What’s all the noise about?

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This is the time of year when we are invited to look back at the past and look forward with anticipation, to the coming year. Perhaps this is because the newspapers need material to fill their pages. The ancient Romans appointed the god Janus, a celestial janitor, to keep guard over the door of the dwelling. Janus had the advantage of having two faces, one to look inwards and one to keep a sharp lookout on the world outside. Would you trust anyone with two faces?  Would you trust someone whose life is spent, standing in a draught, beside a whistling keyhole or a rattling  letterbox? I have more confidence in the lads with the black leather jackets and shaven heads. They rock back and forth on their heels. They shrug, ready for every emergency, particularly at festive times, like New Year’s Eve. They look down impassively and size up the prospective customers.

I am concerned for the ushers in the Dáil. They sit all day, with their backs to a set of double doors, listening to our legislators teasing out the finer points of law and framing new ones to make our lives even better than they were last year or even thirty years ago. They listen to the flow of lofty rhetoric that characterises the daily exchanges in our parliament. Cicero himself, would sit entranced in such company. Edmund Burke would be stricken silent by such mellifluous oratory, but for the poor ushers at the door, it must be a pain in the neck.

I am alarmed by the cabinet papers of three decades ago, which are released around the turn of the year. The assumption is that passions will have died down over the years. The ministers and public figures shown in the photographs will have shuffled, or will have been ushered, off the stage. Old animosities will have been forgotten and all will unite in a spirit of good will and optimism for the future.  What alarms me is the fact that they are all so familiar. I didn’t realise that that was THE PAST. Some of these people are still around in public life. Some are still performing well and some are fossilised and petrified by the passage of time. Hair styles have changed since those wise heads nodded over the affairs of state. At New Year celebrations,  you may see pictures of yourself from such occasions thirty or even forty years ago. You may not even recognise yourself, or you may see evidence of an incipient bald patch. Nothing to worry about there. Everything is getting better, not like the bad old days. I don’t need or want, reminders that I am thirty years older, or that my flowing locks have gone with the wind. Even less do I want journalists and commentators raking over the coals of  old rancour. Good Janus! This is Ireland, for God’s sake. I wish a happy and peaceful 2014 to Richard Haass and fair play to him for trying. THE PAST hasn’t gone away, you know, Richard, but thank you anyway.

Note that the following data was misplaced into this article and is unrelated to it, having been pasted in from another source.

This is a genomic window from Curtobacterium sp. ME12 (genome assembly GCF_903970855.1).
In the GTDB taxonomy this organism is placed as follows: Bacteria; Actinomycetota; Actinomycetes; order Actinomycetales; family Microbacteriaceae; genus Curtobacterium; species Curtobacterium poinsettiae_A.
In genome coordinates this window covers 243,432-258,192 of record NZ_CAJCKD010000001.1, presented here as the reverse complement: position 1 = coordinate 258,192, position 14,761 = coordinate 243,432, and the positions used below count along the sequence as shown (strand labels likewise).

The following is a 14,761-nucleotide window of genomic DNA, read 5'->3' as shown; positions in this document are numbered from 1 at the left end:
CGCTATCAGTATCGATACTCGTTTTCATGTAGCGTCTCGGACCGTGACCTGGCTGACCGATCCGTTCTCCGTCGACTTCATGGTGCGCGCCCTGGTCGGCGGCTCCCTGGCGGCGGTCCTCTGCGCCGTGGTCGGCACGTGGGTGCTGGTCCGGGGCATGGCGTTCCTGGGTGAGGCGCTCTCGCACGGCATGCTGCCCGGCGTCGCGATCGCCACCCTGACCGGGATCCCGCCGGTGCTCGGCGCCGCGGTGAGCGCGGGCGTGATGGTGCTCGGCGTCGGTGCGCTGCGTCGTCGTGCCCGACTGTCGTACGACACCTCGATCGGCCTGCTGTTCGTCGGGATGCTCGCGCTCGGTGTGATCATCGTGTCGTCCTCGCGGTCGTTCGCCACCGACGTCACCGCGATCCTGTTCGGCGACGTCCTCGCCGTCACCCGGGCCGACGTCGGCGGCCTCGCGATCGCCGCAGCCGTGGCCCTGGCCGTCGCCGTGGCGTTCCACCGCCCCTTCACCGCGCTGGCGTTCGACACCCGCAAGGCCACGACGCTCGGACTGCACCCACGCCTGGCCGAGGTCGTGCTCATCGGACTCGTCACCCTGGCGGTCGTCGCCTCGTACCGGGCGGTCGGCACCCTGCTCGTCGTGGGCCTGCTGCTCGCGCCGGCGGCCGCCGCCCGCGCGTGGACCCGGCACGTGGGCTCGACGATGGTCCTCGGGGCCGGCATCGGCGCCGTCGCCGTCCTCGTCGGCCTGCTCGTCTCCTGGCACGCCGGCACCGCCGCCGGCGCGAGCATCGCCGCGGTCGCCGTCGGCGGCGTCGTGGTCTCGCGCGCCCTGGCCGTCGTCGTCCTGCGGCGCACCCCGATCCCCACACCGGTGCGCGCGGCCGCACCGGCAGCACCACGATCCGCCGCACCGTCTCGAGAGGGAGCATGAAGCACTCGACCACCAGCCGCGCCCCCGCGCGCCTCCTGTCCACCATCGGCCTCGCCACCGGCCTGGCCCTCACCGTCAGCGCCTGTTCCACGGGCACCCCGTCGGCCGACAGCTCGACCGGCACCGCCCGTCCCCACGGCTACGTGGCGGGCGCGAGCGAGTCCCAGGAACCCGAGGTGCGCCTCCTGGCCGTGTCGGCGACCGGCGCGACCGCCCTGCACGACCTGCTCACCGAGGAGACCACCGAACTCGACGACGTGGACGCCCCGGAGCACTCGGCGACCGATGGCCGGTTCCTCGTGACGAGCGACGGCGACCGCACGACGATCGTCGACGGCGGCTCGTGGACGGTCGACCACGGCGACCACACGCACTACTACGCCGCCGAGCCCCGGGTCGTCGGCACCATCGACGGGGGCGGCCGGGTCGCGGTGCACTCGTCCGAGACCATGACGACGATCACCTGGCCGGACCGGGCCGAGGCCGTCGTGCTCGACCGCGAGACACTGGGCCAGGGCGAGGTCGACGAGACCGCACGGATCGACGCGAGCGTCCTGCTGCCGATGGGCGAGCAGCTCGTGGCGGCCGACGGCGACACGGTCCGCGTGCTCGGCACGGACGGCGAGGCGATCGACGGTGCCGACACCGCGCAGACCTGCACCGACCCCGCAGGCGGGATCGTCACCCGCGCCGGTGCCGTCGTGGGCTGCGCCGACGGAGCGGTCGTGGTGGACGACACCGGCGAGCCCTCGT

Around the time that the Pope came to Ireland, my little daughters learned a new hymn. Bind us together Lord…. There were lots of new hymns, with lots of guitars and hand-clapping. They argued about the words. One of them sang:

 Bang us together, Lord. Bang us together… 

‘Don’t be stupid’,  insisted the other. ‘It’s’…

Bang doors together, Lord.

Bang doors together,

With love that cannot be bro-wo-ken.

Now that made more sense. There are ways of banging doors. There are ‘tones of voice’ to the shutting of doors. ‘No need to slam the door.’ ‘I didn’t slam the door. It was the east wind, emanating from the ‘cold pole’ of Asia that slammed it, the wind that blows across the frozen tundra, freezing the Kulaks on the blasted Steppes and whipping through our house in January, that slammed it. ‘ ‘Well anyway, don’t slam it again.’  ‘Good Janus! I told you I didn’t slam it. Is it my fault that the vast Eurasian landmass, loses heat in winter and exhales cold air over half the globe, for Janus’s sake?’   ‘Just try to be more careful in future.’

My friend converted his attic into an office, where he worked in peace and quiet. He stuck a notice on the lock on his front door. I noticed it: Please close this door QUIETLY. I made one like it. It must have been against the spirit of the hymn. It made no difference. People remarked on my penmanship and my optimism, but the sellotape shrivelled in the draught from the keyhole. The little notice blew away in the wind that shakes the Poles and the poles,  freezes the Lithuanians and Geordies and stirs up the Irish Sea.

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Until I discovered the beauty of PVC, I relied heavily on the power of the press at this time of year. Strips of Irish Times, inserted into warped window frames, did wonders to frustrate the gods of the wind, especially Boreas, a right pain in the neck. (No disrespect to gods in general, of course. Zephyrus is welcome in our house at any time, provided he doesn’t slam the door.) It is no coincidence that long balbriggans were invented in Balbriggan, four miles further north along the east coast, than Skerries. I associate balbriggans, (terminal underwear for keeping your end warm) with the glamour of Hollywood, especially when worn by (wanderin’) stars like Lee Marvin.